The Story: Another lesson in agile game development

This post is really just Scrum to the Max! part II.  Same disclaimer applies.  Also, expect a few more of these kinds of posts while we’re feeling out this whole game-development-scrum thing.

Okay, we’ve spent a lot of time talking (if not on the blog, then face-to-face with friends and family) about our story.  In fact, the entire project started to move back in summer ’09 based on the strength of the story.  Eight long years of thought and development, as well as Lewis’ incredible personal talents, have certainly made their mark.

But is it finished?

Without the story, there is no game.  All other components are affected by the story; in fact, the importance of every single addition we make to our game, be it art, music, code, or design, is measured against how well it serves the story.  If a game mechanic or feature is superfluous to the story, then it is wasted effort.  If a piece of music or art clashes with the emotion of the story, then it needs to be re-done.  For these reasons, it’s tempting to hold up the story as an all-encompassing requirements document that needs to be 100% complete before any project work can start.  That’s not very agile, but since all the code depends on the story anyway, why not just wrap up the “game story” into a high priority task and get it out of the way first?  Should game project leads go into game development with a story that has all the details hashed out, anyway?

As ever, it’s not that simple.  A game story can only be taken so far in isolation.  Even after eight years of story work, Tainted Sword’s story is still undergoing active development.  Any game story should hold water, but it’s remarkably difficult to iron out all of the details in advance.  History, naming conventions, back story, geography, religion, culture, politics, genealogy, and more, all coalesce into an incredibly complicated set of constraints that could take a lifetime to fully define.  Just for fun, I googled the names of the different characters in Tainted Sword some time ago, and found out that the name of a certain high-profile character is actually the Albanian word for “depository” 😉  This wouldn’t be such a bad thing if the character were secondary, but as a member of the royal family, you’d think his parents would have known better!

So, could you just take a really long time and sort out all the details?  It seems unlikely;  sometimes the nuances of a written story are contradicted by game play design choices.  Writing doesn’t produce games, it produces novels; writing a novel before writing your game only ensures that you undergo the same painful choices that a film director does when adapting a book to the big screen.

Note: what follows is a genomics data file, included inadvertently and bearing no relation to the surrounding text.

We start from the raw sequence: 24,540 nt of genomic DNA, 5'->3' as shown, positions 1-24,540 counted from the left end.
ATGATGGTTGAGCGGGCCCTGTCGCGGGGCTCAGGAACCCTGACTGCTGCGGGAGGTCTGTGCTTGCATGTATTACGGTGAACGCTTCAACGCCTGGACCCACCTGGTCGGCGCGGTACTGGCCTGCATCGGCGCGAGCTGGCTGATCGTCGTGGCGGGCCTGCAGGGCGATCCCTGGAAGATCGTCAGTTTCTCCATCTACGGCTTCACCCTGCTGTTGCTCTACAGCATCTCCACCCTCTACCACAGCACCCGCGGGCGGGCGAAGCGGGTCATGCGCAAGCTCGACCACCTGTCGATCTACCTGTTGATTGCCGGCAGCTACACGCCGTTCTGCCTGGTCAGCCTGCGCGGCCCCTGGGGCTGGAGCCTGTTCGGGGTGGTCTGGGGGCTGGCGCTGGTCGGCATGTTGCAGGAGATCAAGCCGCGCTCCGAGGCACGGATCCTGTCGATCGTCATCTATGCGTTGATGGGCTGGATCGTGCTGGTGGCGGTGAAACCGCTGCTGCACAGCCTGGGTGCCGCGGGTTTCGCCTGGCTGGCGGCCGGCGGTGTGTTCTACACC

Finally, even if you could develop the story to perfection before building a game, you wouldn’t necessarily want to.  Some details are impossible to refine without context, and context is easier to comprehend in an interactive game than in the abstract realm of thought.  The act of refining these details can have far-reaching implications; a story is a fragile thing, and even a subtle variation in the details will be enough to turn the entire story in its head, even without changing any dialogue or events.  This happened to us about two weeks ago while resolving some details in the background of one of our primary characters.  That’ll teach us for thinking our story was finished!

All of this seems to imply that stories, like games, need to iterate, and will necessarily benefit from iterating at the same time as the game itself.  That’s not to say that you should try to make a game without having a story first; you need the story to provide that critical early project direction.  The function of the early story is to justify creating a game.  More rigor at an early stage is welcome, but could be unnecessary and might even be counter-productive in the long run.

Now, the real problem for us is that we have story work to do, but no easy way to prioritize it against code, design, and other work.  Are story details like high priority bugs?  Should we work on resolving just a limited number of story details each iteration?  Should we prioritize story work in a separate track to code?  The answer is, I don’t know.  We’ve brainstormed a couple of solutions already, and nothing seems to quite fit.  The book we ordered just shipped today, so hopefully it can shed some light on this problem.

Posted in Development, Rants, Tainted Sword, Tool Reviews
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  1. […] it’s time to finish off the series (same disclaimer applies).  We’ve been talking a lot about Scrum lately, and with […]

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